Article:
Knowledge is power – we must teach it to our children

16 Mar 2019, 5:00

Giving pupils access to the best that has been thought and said will ensure every child has the same advantages as the educated elite, says
Rachel de Souza

Five years ago, in the midst of turning around some of our high schools, I took some of our principals on a trip.

Using money from some consultancy work I’d done, we paid for a small group to fly out to America and drive across country to meet Dr E D Hirsch. His book, Cultural Literacy, had struck a chord with me. As teachers we were already doing lots for our pupils, but how could we really leverage the emancipatory power of our curriculum?

Today, Hirsch’s ideas are widely known: a knowledge-rich approach that gives every child the same advantages as the educated elite – access to the best that has been thought and said, and not as a way of reinforcing old traditions, but as a springboard for them to generate and grow their own ideas in the future.

That group of principals, which has expanded as the Inspiration Trust has grown, sat down together and agreed we needed to take a fundamental look at our curriculum, shifting to a rich, subject-focused, more carefully sequenced approach. We think this is crucial to helping our most disadvantaged pupils succeed.

It was always important that this wasn’t something being done to our schools, but that our principals, subject leaders and teachers were intimately involved in. So, right from the start, we were clear that while we needed a central education team to kickstart the work, they would spend significant time in classrooms.

Teachers have always thought deeply about their lessons, but not necessarily about how to secure knowledge year on year. Performance tables can encourage us to focus narrowly on technical literacy and numeracy, when what’s needed is a wider approach that advances those essential aspects through the rich vocabulary and knowledge of history or geography or science.

We have decided to give away the resources for free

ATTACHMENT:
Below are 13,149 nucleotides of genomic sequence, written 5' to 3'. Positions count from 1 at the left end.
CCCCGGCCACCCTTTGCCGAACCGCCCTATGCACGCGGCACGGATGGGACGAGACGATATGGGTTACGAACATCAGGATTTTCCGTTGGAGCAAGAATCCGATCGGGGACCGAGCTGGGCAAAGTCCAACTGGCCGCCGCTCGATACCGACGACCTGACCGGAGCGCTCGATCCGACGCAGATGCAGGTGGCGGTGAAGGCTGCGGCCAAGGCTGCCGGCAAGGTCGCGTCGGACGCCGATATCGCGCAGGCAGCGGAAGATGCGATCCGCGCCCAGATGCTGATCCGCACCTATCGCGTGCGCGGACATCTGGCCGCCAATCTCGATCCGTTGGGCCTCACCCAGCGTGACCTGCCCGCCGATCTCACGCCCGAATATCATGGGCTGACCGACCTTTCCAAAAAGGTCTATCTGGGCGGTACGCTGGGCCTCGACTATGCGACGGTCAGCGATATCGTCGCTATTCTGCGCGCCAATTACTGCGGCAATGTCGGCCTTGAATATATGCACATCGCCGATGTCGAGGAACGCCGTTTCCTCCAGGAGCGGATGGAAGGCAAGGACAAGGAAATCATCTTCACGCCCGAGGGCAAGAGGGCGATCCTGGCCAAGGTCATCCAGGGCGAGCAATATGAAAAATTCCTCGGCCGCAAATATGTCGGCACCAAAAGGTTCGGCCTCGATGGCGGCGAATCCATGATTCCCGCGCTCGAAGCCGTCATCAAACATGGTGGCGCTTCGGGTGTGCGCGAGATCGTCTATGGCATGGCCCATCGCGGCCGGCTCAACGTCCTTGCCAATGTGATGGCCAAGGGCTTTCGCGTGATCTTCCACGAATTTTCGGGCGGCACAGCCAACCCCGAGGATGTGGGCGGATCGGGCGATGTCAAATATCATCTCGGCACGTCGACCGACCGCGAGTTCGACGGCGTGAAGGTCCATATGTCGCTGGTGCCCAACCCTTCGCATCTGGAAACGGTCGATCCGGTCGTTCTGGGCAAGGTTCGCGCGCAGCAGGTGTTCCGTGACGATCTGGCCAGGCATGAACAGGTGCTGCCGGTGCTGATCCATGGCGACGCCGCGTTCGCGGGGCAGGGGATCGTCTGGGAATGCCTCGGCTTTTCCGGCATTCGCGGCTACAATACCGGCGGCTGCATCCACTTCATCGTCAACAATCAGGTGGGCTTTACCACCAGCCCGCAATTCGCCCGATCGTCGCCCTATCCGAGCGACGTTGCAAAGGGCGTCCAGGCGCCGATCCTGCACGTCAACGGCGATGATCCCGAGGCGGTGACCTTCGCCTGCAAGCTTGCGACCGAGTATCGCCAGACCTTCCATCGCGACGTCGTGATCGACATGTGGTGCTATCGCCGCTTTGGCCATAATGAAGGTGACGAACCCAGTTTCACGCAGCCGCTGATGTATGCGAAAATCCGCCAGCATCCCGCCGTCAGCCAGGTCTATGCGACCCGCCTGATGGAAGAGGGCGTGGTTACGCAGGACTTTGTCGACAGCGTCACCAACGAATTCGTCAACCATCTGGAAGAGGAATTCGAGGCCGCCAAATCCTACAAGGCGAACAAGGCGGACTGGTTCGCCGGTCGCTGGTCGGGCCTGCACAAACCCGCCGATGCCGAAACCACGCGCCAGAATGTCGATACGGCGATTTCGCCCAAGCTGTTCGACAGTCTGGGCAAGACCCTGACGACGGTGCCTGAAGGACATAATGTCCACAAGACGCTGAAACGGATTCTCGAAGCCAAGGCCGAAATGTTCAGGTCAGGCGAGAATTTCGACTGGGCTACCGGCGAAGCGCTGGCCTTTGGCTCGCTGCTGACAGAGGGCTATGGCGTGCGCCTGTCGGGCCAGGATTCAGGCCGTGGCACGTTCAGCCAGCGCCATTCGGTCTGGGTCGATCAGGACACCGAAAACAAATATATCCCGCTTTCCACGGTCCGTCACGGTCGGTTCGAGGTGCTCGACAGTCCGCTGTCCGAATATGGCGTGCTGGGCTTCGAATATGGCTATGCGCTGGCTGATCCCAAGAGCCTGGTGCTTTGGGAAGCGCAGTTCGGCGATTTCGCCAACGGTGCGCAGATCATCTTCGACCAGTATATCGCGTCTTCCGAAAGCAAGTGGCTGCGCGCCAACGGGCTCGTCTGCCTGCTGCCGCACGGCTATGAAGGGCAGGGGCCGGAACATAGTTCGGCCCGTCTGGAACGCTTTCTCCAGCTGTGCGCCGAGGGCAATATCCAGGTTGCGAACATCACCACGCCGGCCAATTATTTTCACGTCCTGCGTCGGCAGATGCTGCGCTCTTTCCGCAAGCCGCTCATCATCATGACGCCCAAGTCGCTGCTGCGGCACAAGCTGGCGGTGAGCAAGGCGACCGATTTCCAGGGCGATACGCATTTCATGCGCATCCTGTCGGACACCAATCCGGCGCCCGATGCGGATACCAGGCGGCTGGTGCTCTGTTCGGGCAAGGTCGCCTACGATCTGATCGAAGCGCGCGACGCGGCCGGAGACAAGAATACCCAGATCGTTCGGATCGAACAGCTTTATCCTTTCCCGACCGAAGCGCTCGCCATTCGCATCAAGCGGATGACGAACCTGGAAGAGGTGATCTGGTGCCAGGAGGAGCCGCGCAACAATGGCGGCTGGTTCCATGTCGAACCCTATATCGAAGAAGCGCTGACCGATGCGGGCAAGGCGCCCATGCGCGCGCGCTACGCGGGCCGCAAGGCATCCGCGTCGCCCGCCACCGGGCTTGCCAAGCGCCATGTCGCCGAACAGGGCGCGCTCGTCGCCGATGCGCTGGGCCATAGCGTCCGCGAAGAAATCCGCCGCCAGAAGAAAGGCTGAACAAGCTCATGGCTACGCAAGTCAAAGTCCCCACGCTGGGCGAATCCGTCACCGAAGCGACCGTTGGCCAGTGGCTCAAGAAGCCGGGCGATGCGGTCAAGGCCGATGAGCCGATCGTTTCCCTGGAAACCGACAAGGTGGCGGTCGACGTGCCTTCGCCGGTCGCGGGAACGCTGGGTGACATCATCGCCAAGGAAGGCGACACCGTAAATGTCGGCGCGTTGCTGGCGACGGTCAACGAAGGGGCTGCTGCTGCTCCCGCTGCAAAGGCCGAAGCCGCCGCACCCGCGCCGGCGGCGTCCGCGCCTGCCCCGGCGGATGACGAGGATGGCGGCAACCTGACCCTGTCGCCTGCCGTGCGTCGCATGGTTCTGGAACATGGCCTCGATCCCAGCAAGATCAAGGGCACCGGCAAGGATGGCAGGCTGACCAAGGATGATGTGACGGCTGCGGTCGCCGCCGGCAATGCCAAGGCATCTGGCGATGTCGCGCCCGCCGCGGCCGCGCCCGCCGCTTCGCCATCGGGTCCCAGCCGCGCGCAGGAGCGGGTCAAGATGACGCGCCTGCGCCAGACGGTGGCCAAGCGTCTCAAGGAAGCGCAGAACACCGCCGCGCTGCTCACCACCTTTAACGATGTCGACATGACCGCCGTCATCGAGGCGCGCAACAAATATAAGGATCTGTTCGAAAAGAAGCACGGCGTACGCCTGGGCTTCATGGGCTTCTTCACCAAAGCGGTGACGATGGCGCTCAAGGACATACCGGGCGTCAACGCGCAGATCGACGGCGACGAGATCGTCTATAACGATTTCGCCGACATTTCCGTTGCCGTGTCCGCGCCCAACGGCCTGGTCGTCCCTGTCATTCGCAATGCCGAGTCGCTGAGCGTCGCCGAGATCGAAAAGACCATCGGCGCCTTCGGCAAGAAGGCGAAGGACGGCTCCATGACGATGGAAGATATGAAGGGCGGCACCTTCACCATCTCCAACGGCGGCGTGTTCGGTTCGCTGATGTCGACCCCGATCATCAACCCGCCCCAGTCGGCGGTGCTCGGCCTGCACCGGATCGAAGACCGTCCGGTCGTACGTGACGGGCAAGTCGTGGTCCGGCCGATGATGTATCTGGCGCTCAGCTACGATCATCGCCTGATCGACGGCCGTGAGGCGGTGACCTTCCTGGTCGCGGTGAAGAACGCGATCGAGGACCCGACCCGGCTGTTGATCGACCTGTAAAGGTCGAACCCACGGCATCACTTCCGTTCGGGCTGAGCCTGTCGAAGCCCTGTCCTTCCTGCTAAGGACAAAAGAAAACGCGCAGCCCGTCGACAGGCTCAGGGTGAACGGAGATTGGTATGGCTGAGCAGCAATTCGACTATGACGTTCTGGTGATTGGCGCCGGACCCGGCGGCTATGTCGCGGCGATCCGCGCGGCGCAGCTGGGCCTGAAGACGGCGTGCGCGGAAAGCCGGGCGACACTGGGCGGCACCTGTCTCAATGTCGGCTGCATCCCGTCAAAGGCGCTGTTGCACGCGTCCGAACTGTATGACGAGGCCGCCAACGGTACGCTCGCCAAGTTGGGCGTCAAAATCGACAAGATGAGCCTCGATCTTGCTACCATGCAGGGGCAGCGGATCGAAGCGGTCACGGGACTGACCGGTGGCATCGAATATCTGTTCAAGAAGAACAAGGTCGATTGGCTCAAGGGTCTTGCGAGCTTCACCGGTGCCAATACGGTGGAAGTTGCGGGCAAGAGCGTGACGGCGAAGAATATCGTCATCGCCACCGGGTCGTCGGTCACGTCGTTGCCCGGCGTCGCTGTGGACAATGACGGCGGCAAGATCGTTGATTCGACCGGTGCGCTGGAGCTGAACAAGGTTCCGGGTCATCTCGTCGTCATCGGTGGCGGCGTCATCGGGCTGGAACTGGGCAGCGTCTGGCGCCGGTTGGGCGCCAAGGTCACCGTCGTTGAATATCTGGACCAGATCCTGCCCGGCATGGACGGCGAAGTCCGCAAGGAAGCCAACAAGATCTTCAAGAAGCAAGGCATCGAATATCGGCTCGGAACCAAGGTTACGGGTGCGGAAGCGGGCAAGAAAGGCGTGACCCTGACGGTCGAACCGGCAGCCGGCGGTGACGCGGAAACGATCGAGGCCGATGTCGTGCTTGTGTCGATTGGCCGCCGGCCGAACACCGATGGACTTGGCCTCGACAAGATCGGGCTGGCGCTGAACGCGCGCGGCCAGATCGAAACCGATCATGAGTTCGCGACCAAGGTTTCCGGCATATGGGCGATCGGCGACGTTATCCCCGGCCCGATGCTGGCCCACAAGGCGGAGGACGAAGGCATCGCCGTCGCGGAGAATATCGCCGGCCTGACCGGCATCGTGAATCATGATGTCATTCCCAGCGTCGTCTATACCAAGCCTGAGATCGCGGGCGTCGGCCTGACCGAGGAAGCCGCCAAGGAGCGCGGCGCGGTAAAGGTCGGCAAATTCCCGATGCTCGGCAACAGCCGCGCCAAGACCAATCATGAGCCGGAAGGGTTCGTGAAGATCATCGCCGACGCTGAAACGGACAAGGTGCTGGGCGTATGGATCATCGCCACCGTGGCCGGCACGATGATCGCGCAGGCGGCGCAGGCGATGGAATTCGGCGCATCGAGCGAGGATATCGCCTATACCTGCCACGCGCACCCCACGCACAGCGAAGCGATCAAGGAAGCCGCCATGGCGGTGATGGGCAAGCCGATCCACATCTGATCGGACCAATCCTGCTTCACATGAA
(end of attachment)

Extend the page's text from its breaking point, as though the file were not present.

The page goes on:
Professional development of our staff is core to embedding that approach – curriculum change doesn’t work if it is just bits of paper. It has to be a living and breathing thing that feeds off teachers’ passion for their subjects and encourages them to bring that fire into class to inspire pupils. Different subjects will benefit from different approaches.

The initial work led us to a successful bid to the strategic school improvement fund (SSIF) in 2017 to develop a humanities curriculum, resources and training for a group of Norfolk primary schools – ours, plus those run by other trusts and the local authority.

We have had fantastic feedback from teachers on those materials, which give a strong guiding framework for teachers without dictating the meat of every lesson – and our tracking data suggests a direct impact on pupil progress.

We have decided to give away the resources for free. Why? The trust has put in a lot of time and money, but we have also had the support from SSIF and terrific engagement from our partner schools. We think it’s right that, once we have completed the project analysis and tweaked the materials to reflect teacher feedback, we make those resources available.

We’re here to improve education for all children, not just those in our schools, and we’re not interested in spinning off a publishing arm or a consultancy company. Other trusts are taking a different approach and we respect that. We have used great programmes from Ark and elsewhere: they take time and effort to develop.

For us, the real value in developing our knowledge-rich curriculum and professional development is building lively subject communities in our schools, and encouraging conversations about how and what we can teach. It’s about developing our staff as professionals, extending their knowledge and helping them put that to use in the classroom.

That means happier, more confident teachers. And that has to be good for all our pupils.

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  1. Is this bad timing or part of a PR fight back? Inspiration’s Great Yarmouth Primary Academy has just been judged inadequate.
    Inspectors didn’t criticise the curriculum – it was ‘coherent, well planned and based on worthy intent to develop all pupils’ vocabulary and knowledge systematically.’
    But the ‘worthy intent’ didn’t become a reality. The script wasn’t understood by teachers.

    • Janet – as you know, the Trust strongly disputes the accuracy of the inspection report and has an ongoing complaint with Ofsted about the conduct of the inspection.
      Inspectors failed to understand – or chose to ignore – tracking data which showed clear above-average progress by pupils following the Trust humanities curriculum against national, standardised tests.
      There was reference in the report to a scripted maths programme, but that was externally-developed and introduced to the school just a few weeks before the inspection. It had nothing to do with the curriculum work described in the article.